Jindal School of Government and Public Policy (JSGP) and Social Science Press on 7 October organised a book discussion on ‘Classes of Labour: Work and Life in a Central Indian Steel Town’ by Jonathan Parry. Professor Parry has conducted field research in various parts of India on different topics. His first study was in a rural area in the sub-Himalayan region where he focused on the classic anthropological themes of caste, kinship and marriage. More recently, Prof Parry has been doing fieldwork on industrial workers in the central Indian steel town of Bhilai (in Chhattisgarh). The public sector Bhilai Steel Plant is now one of the largest steel plants in Asia, and has served as a magnet for a great deal of private sector industrial development. Part of the fieldwork has focused on shop floor organisation, but much of it has been conducted in the ex-villages-cum-labour colonies in which the workers have their homes. Prof Parry has also written more widely on the theoretical topics of death, the body, and exchange.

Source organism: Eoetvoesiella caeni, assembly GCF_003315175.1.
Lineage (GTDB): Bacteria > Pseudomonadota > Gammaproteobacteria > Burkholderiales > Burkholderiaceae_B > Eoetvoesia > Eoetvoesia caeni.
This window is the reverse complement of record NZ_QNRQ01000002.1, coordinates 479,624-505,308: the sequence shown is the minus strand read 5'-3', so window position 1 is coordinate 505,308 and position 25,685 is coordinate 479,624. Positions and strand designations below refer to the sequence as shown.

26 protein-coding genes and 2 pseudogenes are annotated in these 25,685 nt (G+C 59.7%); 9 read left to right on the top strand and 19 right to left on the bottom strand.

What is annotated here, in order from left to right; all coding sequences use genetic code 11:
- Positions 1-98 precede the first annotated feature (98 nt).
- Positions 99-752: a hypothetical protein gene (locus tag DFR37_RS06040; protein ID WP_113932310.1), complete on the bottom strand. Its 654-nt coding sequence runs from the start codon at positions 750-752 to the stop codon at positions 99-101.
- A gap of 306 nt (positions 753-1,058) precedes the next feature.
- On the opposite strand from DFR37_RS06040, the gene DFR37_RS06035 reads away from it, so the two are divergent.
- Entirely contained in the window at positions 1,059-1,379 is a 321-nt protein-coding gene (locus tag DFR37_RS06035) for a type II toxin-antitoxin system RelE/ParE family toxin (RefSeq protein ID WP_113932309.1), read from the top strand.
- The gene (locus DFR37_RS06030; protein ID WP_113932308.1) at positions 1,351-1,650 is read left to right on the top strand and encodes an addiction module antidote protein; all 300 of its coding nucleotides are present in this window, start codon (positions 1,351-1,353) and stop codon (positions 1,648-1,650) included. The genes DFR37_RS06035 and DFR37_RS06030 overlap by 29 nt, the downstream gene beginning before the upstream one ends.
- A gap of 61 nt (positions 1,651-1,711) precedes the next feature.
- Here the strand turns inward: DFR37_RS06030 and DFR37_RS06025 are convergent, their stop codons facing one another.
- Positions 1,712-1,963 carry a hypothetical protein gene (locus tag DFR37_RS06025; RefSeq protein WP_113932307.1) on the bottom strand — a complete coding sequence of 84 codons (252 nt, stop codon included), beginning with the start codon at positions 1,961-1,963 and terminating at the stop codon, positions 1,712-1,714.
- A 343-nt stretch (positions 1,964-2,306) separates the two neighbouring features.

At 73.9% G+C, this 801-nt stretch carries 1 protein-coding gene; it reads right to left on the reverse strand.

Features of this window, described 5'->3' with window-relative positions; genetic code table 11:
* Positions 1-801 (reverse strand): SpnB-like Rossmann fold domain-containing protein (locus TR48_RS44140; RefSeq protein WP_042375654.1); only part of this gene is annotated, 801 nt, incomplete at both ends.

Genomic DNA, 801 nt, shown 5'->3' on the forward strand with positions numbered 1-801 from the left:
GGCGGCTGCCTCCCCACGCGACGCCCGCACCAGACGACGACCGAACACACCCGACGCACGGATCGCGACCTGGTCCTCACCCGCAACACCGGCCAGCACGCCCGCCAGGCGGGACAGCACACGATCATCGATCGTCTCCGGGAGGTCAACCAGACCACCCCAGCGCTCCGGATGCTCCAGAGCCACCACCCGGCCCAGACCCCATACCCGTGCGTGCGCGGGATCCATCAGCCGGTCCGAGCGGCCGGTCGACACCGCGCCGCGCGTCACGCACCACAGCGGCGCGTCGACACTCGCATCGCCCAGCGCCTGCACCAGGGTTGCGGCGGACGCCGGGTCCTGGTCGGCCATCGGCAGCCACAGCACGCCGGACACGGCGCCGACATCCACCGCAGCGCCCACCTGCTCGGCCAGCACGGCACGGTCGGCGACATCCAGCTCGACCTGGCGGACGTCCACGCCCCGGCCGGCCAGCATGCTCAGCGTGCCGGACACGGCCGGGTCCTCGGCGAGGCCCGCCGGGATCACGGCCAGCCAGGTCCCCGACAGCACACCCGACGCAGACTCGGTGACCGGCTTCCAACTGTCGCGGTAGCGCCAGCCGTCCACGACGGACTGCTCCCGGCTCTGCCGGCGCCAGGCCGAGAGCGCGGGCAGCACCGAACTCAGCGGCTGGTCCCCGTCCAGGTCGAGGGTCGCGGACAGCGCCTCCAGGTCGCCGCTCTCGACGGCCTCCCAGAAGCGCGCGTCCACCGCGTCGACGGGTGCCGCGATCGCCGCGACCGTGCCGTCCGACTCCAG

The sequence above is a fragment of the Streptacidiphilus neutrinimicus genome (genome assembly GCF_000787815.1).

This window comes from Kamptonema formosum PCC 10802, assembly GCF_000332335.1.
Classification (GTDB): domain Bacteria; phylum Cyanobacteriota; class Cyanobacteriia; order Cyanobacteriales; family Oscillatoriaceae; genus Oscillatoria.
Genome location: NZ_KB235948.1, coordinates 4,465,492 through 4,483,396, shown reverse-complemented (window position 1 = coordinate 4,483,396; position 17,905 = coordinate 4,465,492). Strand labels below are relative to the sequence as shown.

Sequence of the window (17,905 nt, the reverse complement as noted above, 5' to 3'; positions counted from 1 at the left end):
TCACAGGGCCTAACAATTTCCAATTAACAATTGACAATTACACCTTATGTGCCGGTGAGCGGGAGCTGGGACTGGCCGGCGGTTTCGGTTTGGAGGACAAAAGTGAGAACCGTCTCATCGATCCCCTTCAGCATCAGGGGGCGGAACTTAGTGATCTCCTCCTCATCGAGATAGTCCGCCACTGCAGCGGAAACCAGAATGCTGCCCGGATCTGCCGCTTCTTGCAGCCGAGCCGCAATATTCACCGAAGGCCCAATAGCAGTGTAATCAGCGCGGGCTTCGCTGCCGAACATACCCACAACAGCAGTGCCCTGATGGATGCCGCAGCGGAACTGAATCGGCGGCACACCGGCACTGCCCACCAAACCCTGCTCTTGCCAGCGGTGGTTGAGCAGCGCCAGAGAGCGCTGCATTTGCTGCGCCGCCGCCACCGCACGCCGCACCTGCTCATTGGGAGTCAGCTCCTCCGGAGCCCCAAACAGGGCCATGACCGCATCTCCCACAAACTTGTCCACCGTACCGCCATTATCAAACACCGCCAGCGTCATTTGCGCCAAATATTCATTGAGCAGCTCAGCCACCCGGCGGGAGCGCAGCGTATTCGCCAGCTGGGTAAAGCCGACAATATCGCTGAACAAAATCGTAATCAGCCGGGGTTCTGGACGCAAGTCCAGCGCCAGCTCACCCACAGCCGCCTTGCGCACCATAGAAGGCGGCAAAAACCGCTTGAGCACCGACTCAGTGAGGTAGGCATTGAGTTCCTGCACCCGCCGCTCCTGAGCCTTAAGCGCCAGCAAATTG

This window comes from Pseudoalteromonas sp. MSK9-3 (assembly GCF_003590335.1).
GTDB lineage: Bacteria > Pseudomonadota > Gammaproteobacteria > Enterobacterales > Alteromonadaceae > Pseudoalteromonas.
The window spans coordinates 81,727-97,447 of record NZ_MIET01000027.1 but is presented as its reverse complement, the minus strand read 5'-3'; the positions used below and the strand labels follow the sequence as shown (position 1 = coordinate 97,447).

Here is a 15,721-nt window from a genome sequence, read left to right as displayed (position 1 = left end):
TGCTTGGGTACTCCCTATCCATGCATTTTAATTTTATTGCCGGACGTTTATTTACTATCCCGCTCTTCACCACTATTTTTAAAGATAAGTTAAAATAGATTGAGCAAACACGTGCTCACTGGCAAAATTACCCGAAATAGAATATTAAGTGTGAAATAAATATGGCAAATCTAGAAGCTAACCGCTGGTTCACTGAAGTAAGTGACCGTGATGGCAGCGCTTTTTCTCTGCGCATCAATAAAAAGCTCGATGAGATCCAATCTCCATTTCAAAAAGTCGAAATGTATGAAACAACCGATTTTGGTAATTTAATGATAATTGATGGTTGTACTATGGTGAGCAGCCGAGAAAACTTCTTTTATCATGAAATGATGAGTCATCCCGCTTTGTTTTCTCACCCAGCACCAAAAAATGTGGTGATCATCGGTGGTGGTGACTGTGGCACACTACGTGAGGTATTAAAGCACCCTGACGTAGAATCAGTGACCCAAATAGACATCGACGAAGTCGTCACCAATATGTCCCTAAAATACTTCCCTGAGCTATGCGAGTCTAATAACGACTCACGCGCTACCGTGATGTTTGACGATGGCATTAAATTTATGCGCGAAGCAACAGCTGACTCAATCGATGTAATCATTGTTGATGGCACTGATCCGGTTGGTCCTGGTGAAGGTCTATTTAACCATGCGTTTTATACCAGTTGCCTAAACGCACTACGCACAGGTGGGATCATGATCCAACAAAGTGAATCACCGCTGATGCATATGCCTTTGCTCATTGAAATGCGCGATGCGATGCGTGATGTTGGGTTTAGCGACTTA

His book ‘Classes of Labour: Work and Life in a Central Indian Steel Town’ is a classic in social sciences. The rigour and richness of the ethnographic data of this book and its analysis is matched only by its literary style. This magnum opus of 732 pages, an outcome of fieldwork covering 21 years, reads like an epic novel. Prof Parry looks at the context in which the manual workforce is divided into distinct social classes, which have a clear sense of themselves as separate and interests that are sometimes opposed. The relationship between them may even be one of exploitation; and they are associated with different lifestyles and outlooks, kinship and marriage practices and suicide patterns. A central concern is with the intersection between class, caste, gender and regional ethnicity, with how class trumps caste in most contexts and with how classes have become increasingly structured as the ‘structuration’ of castes has declined. The wider theoretical ambition is to specify the general conditions under which the so-called ‘working class’ has any realistic prospect of unity.